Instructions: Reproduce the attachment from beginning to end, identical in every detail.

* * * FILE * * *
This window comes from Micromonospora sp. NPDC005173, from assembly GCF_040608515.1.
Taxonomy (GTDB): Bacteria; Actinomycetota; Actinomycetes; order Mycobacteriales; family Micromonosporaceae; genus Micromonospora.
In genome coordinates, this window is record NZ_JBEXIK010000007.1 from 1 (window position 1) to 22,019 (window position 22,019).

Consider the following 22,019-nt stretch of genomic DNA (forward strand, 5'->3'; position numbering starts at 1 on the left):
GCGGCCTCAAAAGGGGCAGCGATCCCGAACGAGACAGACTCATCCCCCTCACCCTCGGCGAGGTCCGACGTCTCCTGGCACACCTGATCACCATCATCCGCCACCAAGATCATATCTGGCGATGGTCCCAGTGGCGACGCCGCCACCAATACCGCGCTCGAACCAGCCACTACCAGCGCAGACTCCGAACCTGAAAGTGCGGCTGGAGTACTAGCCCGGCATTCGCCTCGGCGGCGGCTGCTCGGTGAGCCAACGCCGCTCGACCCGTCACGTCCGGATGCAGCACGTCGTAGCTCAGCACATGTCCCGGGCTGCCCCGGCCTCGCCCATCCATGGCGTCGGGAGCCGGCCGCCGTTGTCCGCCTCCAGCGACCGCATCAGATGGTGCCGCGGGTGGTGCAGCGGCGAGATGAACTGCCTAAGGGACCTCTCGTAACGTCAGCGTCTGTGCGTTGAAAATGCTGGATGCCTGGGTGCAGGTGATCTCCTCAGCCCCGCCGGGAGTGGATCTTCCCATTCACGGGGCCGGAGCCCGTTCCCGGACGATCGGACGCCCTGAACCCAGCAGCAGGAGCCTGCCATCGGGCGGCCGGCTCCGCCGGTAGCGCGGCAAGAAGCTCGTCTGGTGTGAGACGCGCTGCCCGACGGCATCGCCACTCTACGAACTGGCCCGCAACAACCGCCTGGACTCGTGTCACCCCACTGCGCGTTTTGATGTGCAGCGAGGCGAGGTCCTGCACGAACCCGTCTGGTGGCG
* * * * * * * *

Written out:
This window comes from Micromonospora sp. NPDC005173, from assembly GCF_040608515.1.
Taxonomy (GTDB): Bacteria; Actinomycetota; Actinomycetes; order Mycobacteriales; family Micromonosporaceae; genus Micromonospora.
In genome coordinates, this window is record NZ_JBEXIK010000007.1 from 1 (window position 1) to 22,019 (window position 22,019).

Consider the following 22,019-nt stretch of genomic DNA (forward strand, 5'->3'; position numbering starts at 1 on the left):
GCGGCCTCAAAAGGGGCAGCGATCCCGAACGAGACAGACTCATCCCCCTCACCCTCGGCGAGGTCCGACGTCTCCTGGCACACCTGATCACCATCATCCGCCACCAAGATCATATCTGGCGATGGTCCCAGTGGCGACGCCGCCACCAATACCGCGCTCGAACCAGCCACTACCAGCGCAGACTCCGAACCTGAAAGTGCGGCTGGAGTACTAGCCCGGCATTCGCCTCGGCGGCGGCTGCTCGGTGAGCCAACGCCGCTCGACCCGTCACGTCCGGATGCAGCACGTCGTAGCTCAGCACATGTCCCGGGCTGCCCCGGCCTCGCCCATCCATGGCGTCGGGAGCCGGCCGCCGTTGTCCGCCTCCAGCGACCGCATCAGATGGTGCCGCGGGTGGTGCAGCGGCGAGATGAACTGCCTAAGGGACCTCTCGTAACGTCAGCGTCTGTGCGTTGAAAATGCTGGATGCCTGGGTGCAGGTGATCTCCTCAGCCCCGCCGGGAGTGGATCTTCCCATTCACGGGGCCGGAGCCCGTTCCCGGACGATCGGACGCCCTGAACCCAGCAGCAGGAGCCTGCCATCGGGCGGCCGGCTCCGCCGGTAGCGCGGCAAGAAGCTCGTCTGGTGTGAGACGCGCTGCCCGACGGCATCGCCACTCTACGAACTGGCCCGCAACAACCGCCTGGACTCGTGTCACCCCACTGCGCGTTTTGATGTGCAGCGAGGCGAGGTCCTGCACGAACCCGTCTGGTGGCG